Engineering for People Design Challenge
Delivered in partnership by Engineers Without Borders South Africa and Engineers Without Borders UK
During a pivotal moment in an undergraduate student’s career, the Engineering for People Design Challenge encourages individuals to broaden their awareness of the social, environmental and economic implications of their engineering solutions. Since 2011, the Design Challenge has been delivered in South Africa, UK, Ireland and the USA, to over 50,000 students.
Benefits for students:
By taking part in the challenge, students will:
- Gain an understanding of their role in the engineering community.
- Learn to consider the consequences of design decisions at both local and global levels.
- Learn how engineering underpins everyday life.
- Learn how to place people at the heart of their designs.
- Develop their engineering skills.
- Develop skills in communication, planning and project management, effective distribution of work and collaboration.
How it works
Each year, we work with one of our partners to create a series of engineering briefs based on real-world problems that people in their country are facing.
These briefs span engineering topics including water and sanitation, energy, the built environment, transport, waste management, information communications technology and local industry.
Students at participating universities are asked to design a solution appropriate to the economic, environmental and social context.
The best teams from each of the participating universities are invited to a grand final. They showcase their ideas to their peers, academics, industry representatives and a panel of expert judges and compete to be crowned Engineering for People design challenge winners.
Part of the curriculum
Participating institutions run the Engineering for People Design Challenge as part of the curriculum for first and second year undergraduates, making it a mandatory part of the degree course.
In the UK, the initiative contributes to the Engineering Council requirements for students on accredited degrees to demonstrate understanding of the design process and have a broad awareness of the economic, legal, social, ethical and environmental context of engineering
An international programme
Since 2011, when it was first launched in the UK in partnership with Engineers Without Borders Australia, the Engineering for People Design Challenge has improved the skills and competencies of over 50,000 undergraduates. During this time students have developed their understanding of the challenges experienced by people in Australia, Cambodia, Cameroon, India, Kenya, Nepal, Peru, Timor Leste, Vietnam and more.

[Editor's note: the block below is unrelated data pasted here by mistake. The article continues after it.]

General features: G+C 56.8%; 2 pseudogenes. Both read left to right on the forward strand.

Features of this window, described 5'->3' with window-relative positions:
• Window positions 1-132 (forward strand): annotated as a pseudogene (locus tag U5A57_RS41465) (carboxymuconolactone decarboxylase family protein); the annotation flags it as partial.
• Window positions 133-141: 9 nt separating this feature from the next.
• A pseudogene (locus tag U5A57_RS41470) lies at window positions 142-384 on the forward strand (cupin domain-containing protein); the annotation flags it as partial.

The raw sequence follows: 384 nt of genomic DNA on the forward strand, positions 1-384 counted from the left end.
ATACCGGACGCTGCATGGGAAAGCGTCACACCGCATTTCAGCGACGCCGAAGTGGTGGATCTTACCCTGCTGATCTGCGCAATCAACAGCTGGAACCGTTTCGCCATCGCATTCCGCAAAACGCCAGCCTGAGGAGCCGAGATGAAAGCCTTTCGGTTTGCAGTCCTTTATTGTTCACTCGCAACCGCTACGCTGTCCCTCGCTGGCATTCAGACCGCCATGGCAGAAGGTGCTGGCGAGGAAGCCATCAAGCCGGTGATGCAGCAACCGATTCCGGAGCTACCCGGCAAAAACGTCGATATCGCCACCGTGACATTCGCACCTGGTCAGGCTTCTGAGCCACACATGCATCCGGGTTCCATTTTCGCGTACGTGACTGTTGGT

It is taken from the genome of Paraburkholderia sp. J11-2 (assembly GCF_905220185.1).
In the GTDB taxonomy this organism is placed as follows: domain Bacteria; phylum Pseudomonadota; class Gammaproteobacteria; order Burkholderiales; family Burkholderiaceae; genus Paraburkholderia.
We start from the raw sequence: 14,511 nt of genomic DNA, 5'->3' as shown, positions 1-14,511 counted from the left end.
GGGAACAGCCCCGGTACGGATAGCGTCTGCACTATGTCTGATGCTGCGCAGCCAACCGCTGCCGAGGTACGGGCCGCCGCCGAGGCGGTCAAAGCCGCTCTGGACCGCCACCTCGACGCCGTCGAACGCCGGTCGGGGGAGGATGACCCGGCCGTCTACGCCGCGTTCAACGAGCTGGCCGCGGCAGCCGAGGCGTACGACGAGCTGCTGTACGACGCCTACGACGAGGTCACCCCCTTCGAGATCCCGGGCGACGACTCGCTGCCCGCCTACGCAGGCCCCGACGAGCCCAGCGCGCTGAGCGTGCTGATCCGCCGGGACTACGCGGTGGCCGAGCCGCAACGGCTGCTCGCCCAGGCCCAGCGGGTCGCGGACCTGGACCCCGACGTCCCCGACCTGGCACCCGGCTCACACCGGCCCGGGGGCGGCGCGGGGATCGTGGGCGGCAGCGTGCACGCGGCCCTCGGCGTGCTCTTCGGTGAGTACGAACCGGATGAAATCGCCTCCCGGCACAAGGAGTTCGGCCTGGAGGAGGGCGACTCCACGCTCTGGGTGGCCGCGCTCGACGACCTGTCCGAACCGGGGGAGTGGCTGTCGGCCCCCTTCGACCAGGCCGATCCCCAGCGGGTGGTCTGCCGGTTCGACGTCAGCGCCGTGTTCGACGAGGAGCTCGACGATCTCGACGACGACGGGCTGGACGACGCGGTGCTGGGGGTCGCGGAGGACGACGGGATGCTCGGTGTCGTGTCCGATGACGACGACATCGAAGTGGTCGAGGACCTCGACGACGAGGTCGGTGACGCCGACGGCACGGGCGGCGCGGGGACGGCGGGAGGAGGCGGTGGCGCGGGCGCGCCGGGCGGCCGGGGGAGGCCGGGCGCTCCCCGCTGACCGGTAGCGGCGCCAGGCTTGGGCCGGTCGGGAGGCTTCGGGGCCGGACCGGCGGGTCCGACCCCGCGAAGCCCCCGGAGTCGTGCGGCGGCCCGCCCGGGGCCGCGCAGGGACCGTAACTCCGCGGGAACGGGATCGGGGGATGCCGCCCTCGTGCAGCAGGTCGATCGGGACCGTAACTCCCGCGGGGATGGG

In the last year alone, the Design Challenge has been run in 44 universities across South Africa, the UK, Ireland and the USA.
What people say
“The Engineering Professors’ Council is delighted to support Engineers Without Borders UK. It offers lots of fantastic, practical ways for our students to use what they’ve learned and demonstrate the unique career paths that a degree in engineering opens up – solving real, practical problems that make transformational differences to people’s lives.”
Johnny Rich, chief executive, Engineering Professors’ Council
“The Engineering for People Design Challenge provides students with a taste of what it is like to be an engineer, requiring them to make links between the core engineering theory that they have studied and the context in which they will be working. The challenge provides real-life opportunities to design solutions that amongst other things, take account of environmental, social and cultural impacts.”
Alasdair Coates, chief executive, Engineering Council
We were a finalist for the 2017 Collaborative Award for Teaching Excellence run by the Higher Education Academy (the HEA). The award rewards collaborative work that has had an impact on teaching and learning.
The Engineering for People Design Challenge was chosen as one of Nesta’s 50 New Radicals in 2016. New Radicals is a search led by Nesta, the UK’s innovation foundation, and the Observer newspaper to find the top people, projects and organisations offering innovative ways to tackle social challenges and make Britain and the wider world better.
“Go back to your universities and your friends who aren’t doing this course and ask them ‘why not?'”
Jon Prichard, chief executive of the Institution for Chemical Engineers and former chief executive, Engineering Council